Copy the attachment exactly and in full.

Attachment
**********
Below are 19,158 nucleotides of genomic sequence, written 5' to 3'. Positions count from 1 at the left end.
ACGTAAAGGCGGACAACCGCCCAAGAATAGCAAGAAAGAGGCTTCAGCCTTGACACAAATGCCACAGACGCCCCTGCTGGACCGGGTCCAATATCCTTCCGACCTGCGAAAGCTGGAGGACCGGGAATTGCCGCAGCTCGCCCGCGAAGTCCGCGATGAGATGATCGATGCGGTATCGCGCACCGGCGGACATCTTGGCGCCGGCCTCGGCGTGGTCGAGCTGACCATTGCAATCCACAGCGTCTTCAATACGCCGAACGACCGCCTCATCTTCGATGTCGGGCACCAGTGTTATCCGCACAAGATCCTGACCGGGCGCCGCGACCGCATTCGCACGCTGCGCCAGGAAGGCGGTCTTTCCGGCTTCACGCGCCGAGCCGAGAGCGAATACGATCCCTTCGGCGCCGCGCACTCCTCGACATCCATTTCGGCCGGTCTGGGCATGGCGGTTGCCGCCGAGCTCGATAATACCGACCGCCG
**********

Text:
Below are 19,158 nucleotides of genomic sequence, written 5' to 3'. Positions count from 1 at the left end.
ACGTAAAGGCGGACAACCGCCCAAGAATAGCAAGAAAGAGGCTTCAGCCTTGACACAAATGCCACAGACGCCCCTGCTGGACCGGGTCCAATATCCTTCCGACCTGCGAAAGCTGGAGGACCGGGAATTGCCGCAGCTCGCCCGCGAAGTCCGCGATGAGATGATCGATGCGGTATCGCGCACCGGCGGACATCTTGGCGCCGGCCTCGGCGTGGTCGAGCTGACCATTGCAATCCACAGCGTCTTCAATACGCCGAACGACCGCCTCATCTTCGATGTCGGGCACCAGTGTTATCCGCACAAGATCCTGACCGGGCGCCGCGACCGCATTCGCACGCTGCGCCAGGAAGGCGGTCTTTCCGGCTTCACGCGCCGAGCCGAGAGCGAATACGATCCCTTCGGCGCCGCGCACTCCTCGACATCCATTTCGGCCGGTCTGGGCATGGCGGTTGCCGCCGAGCTCGATAATACCGACCGCCG